In United States v. Divens, the Fourth Circuit reviewed a defendant’s appeal challenging the district court’s decision at sentencing that allowed the Government to withhold an extra acceptance of responsibility reduction under the United States Sentencing Guidelines (“Guidelines”) section 3E1.1(b). The Fourth Circuit reached a “very interesting and perhaps somewhat surprising” result: it vacated the defendant’s sentence and remanded the case for further proceedings. The court ruled that the Government could not base its refusal to move for the extra acceptance of responsibility reduction on a defendant’s refusal to waive appellate rights. It refused to analogize section 3E1.1(b) to section 5K1.1. Section 5K1.1 provides for a downward departure upon a Government’s motion stating “that the defendant has provided substantial assistance” to the Government. In doing so, the Fourth Circuit split with the First, Fifth, Seventh, and Ninth Circuits, which all allow the Government broad discretion under section 3E1.1(b). The Fourth Circuit narrowed the Government’s discretion under section 3E1.1(b) to determine whether the defendant “timely” entered a “plea of guilty.”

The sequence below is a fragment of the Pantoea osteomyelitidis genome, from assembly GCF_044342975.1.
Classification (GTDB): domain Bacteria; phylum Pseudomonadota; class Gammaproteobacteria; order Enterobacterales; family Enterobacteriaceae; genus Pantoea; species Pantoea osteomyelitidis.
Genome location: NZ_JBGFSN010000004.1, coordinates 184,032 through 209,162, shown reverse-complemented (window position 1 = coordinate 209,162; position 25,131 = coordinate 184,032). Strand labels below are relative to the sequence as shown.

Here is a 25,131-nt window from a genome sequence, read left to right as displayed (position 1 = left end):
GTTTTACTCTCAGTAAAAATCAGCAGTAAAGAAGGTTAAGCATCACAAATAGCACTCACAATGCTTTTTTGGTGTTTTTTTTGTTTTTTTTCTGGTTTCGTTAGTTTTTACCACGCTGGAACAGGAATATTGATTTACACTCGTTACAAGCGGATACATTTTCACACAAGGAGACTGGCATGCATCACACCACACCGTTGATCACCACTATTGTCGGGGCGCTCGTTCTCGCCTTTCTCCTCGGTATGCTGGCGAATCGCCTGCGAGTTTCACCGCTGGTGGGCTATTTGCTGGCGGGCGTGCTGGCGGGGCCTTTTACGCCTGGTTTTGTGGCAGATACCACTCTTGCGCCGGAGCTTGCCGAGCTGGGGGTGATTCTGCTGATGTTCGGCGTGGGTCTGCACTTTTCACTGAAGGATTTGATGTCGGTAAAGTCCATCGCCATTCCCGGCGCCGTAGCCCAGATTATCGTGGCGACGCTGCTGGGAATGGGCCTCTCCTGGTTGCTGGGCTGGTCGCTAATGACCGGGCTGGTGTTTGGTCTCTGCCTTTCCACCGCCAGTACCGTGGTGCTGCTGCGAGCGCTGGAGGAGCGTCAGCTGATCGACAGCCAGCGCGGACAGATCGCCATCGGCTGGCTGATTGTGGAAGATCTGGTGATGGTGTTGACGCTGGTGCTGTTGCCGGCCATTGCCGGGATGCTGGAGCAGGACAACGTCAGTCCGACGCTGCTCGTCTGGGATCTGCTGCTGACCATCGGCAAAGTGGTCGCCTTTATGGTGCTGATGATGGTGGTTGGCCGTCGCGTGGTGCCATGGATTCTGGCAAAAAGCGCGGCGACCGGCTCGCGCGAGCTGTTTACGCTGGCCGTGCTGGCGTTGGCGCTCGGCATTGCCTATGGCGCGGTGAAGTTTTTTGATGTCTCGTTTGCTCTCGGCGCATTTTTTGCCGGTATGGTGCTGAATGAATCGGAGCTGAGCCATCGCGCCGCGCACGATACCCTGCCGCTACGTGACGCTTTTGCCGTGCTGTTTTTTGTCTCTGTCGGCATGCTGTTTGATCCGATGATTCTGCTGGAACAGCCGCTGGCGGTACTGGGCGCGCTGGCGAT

This Recent Development argues that, despite creating a circuit split, the Fourth Circuit’s refusal to allow prosecutors to condition the extra sentence reduction on a defendant’s waiver of the right to appeal was correct. The court’s analysis is logical, clear, and furthers the Guidelines’ purpose of conserving scarce trial resources. Divens also reinforces other objectives that the criminal adjudication system values: predictability and certainty in federal sentencing. The extra acceptance of responsibility reduction is an adjustment that allows a defendant to “reduce his offense level and, ultimately, his advisory sentencing range” by assisting “authorities in the investigation or prosecution of his own misconduct by” either “timely providing complete information to the [G]overnment concerning his own involvement in the offense” or by “timely notifying authorities of his intention to enter a plea of guilty, thereby permitting the [G]overnment to avoid preparing for trial and permitting the court to allocate its resources efficiently.” In Divens, the precise legal issue was whether the government has the power to condition a section 3E1.1 motion on the refusal by a defendant to waive appellate rights. The Fourth Circuit split with its sister circuits when it decided that section 3E1.1(b) should not be read to place near-unreviewable discretion, a la section 5K1.1, in the government over section 3E1.1 motions. The decision in Divens reflects a new analysis of section 3E1.1(b) that relies on the plain language of the Guidelines and their commentary instead of congressional intent. The Fourth Circuit’s approach has already guided the Second Circuit’s analysis in United States v. Lee, and the circuit split raises interesting questions about the acceptance of responsibility scheme that the U.S. Supreme Court should resolve.